As another Siberian Express rolls across North America, an ice-cold beer might be farthest from your mind. It was also the farthest thing from 18th-century Americans’ minds. In an article in The Atlantic, Jacob Grier reminds us that in those days, heated ale drinks were staples of home and tavern life. They provided warmth on chilly nights and nutrition when meals were scarce.
There are numerous reasons for the popularity of heated ales back then. Lager beer hadn’t made its way across the Atlantic. Ales fermented quickly without refrigeration, and they offered a sweetness that could be enjoyed at higher temperatures. Ale was a source of nutrition, and often contained food items such as berries or milk. And people actually believed that the human stomach acted like a cauldron.
Now that breweries are reviving beers from long ago, Grier wonders whether someone will take a big risk and roll out a hot ale. Perhaps the harsh winter we’ve endured has provided the motivation.
In the current All About Beer, historian Tom Aciatelli takes us back to 1986, when recently-laid-off geologist John Hickenlooper drove to Berkeley, California, to visit his brother. The two paid a visit to Triple Rock Brewery and Alehouse, and Hickenlooper realized what his next career would be.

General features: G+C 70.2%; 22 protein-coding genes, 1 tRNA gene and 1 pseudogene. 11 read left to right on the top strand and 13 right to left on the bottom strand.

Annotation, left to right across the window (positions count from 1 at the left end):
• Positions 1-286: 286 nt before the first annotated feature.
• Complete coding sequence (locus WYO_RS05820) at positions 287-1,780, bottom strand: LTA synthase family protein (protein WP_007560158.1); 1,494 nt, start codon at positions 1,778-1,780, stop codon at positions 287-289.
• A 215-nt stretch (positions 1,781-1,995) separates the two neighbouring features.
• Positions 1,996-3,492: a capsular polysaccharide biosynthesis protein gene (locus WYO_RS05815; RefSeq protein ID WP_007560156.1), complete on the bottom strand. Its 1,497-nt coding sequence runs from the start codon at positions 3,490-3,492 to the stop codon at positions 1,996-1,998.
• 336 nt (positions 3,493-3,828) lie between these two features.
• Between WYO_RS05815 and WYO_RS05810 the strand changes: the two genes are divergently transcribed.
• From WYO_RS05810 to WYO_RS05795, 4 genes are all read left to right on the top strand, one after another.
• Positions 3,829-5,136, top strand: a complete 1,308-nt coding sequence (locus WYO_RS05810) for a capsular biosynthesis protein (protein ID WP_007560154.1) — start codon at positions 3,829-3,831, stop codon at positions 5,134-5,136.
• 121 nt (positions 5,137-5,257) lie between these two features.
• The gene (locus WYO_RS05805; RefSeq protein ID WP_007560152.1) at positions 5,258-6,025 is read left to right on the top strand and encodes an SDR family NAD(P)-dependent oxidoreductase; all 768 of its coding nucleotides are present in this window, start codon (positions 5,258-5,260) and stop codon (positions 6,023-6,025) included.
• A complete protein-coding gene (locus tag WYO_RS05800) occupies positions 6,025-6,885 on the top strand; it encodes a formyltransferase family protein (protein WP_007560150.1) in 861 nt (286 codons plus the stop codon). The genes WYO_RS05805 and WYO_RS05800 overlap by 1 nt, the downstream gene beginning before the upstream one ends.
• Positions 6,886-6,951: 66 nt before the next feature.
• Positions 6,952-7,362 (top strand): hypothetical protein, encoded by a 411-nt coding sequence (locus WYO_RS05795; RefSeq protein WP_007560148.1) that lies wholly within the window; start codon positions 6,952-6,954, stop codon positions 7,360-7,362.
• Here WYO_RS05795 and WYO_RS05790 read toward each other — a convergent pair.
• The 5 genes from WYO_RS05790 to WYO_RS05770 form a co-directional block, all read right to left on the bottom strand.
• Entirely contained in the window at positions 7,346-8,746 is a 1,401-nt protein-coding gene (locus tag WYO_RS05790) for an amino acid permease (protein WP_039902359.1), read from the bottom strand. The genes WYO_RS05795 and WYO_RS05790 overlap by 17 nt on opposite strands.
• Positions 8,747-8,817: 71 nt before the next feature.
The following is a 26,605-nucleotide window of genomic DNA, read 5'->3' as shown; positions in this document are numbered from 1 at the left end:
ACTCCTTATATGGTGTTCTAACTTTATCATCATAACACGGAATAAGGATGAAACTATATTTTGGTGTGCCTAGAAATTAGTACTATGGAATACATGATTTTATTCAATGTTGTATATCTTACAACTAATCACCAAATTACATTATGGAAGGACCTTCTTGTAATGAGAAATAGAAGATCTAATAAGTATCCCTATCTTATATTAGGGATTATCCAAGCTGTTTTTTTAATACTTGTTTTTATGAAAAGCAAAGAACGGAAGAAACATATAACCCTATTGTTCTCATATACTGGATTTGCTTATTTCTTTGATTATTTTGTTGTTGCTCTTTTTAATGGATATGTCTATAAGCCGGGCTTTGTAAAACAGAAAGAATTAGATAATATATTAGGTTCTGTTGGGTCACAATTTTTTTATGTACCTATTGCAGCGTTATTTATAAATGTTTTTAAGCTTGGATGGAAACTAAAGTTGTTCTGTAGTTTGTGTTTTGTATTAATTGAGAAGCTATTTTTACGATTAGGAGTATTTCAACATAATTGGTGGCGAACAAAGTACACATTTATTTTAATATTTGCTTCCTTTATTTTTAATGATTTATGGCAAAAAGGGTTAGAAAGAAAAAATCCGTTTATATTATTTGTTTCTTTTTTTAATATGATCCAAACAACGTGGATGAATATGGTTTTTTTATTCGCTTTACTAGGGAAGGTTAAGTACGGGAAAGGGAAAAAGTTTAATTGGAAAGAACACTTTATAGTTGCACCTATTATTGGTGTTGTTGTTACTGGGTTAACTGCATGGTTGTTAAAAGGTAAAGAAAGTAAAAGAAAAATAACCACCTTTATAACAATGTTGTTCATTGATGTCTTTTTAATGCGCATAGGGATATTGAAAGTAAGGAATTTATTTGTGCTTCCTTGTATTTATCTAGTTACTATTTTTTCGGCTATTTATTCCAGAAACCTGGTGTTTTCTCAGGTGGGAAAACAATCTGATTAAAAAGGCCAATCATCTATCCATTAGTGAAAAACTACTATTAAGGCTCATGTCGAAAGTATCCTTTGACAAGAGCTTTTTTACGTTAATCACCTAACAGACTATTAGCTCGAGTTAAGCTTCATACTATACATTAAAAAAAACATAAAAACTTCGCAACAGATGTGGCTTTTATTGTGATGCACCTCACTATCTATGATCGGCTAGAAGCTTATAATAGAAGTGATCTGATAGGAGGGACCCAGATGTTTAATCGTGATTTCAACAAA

Two years later, Hickenlooper and his partners opened Wynkoop Brewing Company in what was then a gritty section of Denver.
A quarter century ago, brewpubs outnumbered microbreweries by a substantial margin (the opposite is true today). Brewpub owners faced serious challenges, including finding the money to get started, overcoming Depression-era liquor laws, and persuading customers to pay more for a product they were not familiar with.
Hickenlooper was a notable success in his industry. He started or invested in 11 brewpubs. Later, he embarked on yet another career, that of a public official. He got elected mayor of Denver, and is now governor of Colorado. When he first took office in 2011, he made sure the craft beer flowed at his inaugural party.